4. Tess Alps

    ‘Crap’ is a bit harsh for the majority of advertising that’s just, you know, OK. And most of it works just, you know, OK. People pick up the ketchup, they go online to the price comparison site, they try the new cereal. But we know how much better it would all work with better work. How to get it?
    I’d like to know how many advertisers prevent their agencies producing wonderful work. A few do – and I’ve met a couple of the monsters – but I believe most don’t stand in the way. But I guess they do settle too easily for the average because it does sort of work adequately.
    It’s our job to help these marketers stamp their feet, become unreasonable and refuse to settle for just OK. We need them to back their intuition, but we probably also need to come up with more rational statistical proof that shows how wonderful creativity delivers more profit. The IPA/Gunn report was a start. We need more evidence like that.

  5. Martin

    That’s a fair point, Tess. I was going for a good headline. And ‘Crap’ was better than merely ‘Meh’!
    Your point on the role of the client is an interesting and provocative one. I’d love to hear what the experience of other people has been.
    The IPA’s Effectiveness Awards obviously provide a robust and significant body of evidence demonstrating the link between creativity and effectiveness.
    But while I’m a huge fan of the work the IPA does, I do wonder how thoroughly and widely the learnings have infiltrated marketingland. The IPA/Gunnn report was indeed just a start, albeit a valuable one. Yet too few clients seem to have even heard of this work.
    I’m hopeful that the new Cannes Effectiveness Lions will help. Here will be the real test. Can the work that our peers identify as truly outstanding demonstrate that it actually delivered business results?

  6. Tom E

    I really like the sentiment Martin. For me the challenge of any planner is to have an authoritative / insightful voice when faced with the different views of the agency.
    I’m sure we have all been in meeting where a concept get watered down to the point that it becomes an anodyne echo of the original idea.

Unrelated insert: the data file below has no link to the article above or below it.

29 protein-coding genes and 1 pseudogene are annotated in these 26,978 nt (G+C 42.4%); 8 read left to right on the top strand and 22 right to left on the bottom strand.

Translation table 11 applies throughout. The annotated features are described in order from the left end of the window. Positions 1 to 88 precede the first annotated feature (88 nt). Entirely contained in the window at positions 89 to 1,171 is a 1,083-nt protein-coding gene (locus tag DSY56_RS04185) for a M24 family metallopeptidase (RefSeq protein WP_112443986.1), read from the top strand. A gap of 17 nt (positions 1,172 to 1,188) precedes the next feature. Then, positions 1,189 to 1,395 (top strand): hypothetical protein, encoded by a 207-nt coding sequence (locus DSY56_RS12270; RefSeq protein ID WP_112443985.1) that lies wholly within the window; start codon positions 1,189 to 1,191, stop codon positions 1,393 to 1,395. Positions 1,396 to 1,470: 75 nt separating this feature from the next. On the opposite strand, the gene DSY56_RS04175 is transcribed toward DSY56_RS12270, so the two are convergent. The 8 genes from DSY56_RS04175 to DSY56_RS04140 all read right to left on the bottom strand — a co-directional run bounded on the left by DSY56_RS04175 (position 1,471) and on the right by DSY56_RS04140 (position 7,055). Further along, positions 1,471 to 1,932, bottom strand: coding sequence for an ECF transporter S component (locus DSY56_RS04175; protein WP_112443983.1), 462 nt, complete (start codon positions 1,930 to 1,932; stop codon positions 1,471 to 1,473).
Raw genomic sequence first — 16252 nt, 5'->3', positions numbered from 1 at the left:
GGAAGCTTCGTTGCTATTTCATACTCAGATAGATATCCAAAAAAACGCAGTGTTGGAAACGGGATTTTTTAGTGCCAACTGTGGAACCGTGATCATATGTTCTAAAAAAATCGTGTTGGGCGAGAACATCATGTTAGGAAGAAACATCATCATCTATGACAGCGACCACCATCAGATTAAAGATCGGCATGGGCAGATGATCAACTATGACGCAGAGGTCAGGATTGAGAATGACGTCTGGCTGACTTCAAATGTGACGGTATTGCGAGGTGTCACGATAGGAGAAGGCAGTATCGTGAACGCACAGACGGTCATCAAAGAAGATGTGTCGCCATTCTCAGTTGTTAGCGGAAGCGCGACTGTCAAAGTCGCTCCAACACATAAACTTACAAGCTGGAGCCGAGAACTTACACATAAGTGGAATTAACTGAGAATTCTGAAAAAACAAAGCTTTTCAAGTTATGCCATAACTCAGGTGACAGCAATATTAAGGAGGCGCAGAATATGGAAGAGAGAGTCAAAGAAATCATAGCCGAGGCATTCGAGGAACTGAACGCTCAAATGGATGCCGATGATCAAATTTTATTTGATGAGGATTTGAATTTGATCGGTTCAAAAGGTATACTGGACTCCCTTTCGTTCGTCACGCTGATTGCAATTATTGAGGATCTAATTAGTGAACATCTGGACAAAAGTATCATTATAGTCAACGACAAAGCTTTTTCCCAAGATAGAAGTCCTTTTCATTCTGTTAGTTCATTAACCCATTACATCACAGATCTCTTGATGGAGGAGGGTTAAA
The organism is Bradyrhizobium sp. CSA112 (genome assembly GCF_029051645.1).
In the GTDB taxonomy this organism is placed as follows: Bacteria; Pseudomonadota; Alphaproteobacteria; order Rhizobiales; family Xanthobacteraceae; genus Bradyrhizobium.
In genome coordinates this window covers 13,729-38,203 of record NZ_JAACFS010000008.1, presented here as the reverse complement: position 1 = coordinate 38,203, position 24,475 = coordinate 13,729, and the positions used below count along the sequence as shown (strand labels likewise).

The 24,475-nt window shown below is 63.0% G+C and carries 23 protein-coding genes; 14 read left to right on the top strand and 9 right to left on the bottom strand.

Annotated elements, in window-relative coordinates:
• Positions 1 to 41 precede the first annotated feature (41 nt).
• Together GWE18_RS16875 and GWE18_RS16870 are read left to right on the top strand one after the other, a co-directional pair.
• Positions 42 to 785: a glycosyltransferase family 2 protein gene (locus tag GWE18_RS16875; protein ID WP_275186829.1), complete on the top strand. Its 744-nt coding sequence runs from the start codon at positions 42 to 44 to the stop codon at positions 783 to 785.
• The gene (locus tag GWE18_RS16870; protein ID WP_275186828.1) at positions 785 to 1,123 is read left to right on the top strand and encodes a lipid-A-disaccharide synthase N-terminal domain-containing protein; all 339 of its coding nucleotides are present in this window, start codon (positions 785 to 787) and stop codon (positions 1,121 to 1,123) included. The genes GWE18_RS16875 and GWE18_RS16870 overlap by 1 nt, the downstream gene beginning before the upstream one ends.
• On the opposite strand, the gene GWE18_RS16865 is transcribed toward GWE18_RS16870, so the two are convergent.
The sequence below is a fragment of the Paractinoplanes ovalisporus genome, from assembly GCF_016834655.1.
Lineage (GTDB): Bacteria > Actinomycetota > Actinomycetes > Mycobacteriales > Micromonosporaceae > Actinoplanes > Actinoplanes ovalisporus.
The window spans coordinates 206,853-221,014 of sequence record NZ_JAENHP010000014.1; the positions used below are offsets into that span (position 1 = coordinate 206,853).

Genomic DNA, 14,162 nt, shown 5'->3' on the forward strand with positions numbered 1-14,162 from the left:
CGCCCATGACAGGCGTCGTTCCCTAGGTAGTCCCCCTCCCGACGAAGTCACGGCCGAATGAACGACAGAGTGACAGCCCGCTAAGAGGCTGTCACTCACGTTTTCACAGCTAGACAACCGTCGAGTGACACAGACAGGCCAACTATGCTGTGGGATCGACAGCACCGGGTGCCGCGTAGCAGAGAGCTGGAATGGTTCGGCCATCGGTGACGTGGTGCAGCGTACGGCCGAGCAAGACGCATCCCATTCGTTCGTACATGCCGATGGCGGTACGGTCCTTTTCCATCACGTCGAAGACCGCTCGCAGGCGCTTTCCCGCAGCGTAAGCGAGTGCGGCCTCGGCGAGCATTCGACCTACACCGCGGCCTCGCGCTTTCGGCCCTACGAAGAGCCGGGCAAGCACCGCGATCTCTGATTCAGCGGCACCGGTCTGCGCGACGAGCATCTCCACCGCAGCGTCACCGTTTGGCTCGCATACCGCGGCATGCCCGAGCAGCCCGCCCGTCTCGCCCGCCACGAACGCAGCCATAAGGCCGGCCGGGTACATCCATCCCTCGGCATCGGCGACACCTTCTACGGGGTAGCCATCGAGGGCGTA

Effective training is part of the solution. Perhaps there should be greater emphasis on offering IPA training to other disciplines within agency life.

  7. david mccann

    Good to hear your words again…
    Often the difference between good and crap is a fine line, where conservative clients unsure of their own futures are unwilling to cross.

  8. paulcc

    Martin,
    My Agency produces work that delivers business results. We work on a guarantee that if we don’t, we pay the client back.We work on a fee to cover our overheads & we take a % of the incramental uplift in sales we create. It’s a simple model. Clients pay by results or we pay them back.Paul

  9. Phil B

    The role of the client in this is indeed in interesting one, but I find it hard to put much blame at their door – if the client is a ‘monster’ then he’s our monster – a monster we either created inadvertently ourselves or haven’t done enough (yet) to turn into a knight in shining armour.
    If we take responsibility first, it’s irrelevant what the client does – if they’re never shown any crap they can’t choose it…

    • Tim Polder (@ThePolderBaan)

      Second that Phil. And even if the Client gives us impossible deadlines/budgets; it’s up to us to convey that and convince him/her that there’s another way to work in the long term. It’s a still a do-it together thing, it’s too easy to blame it just on the clients.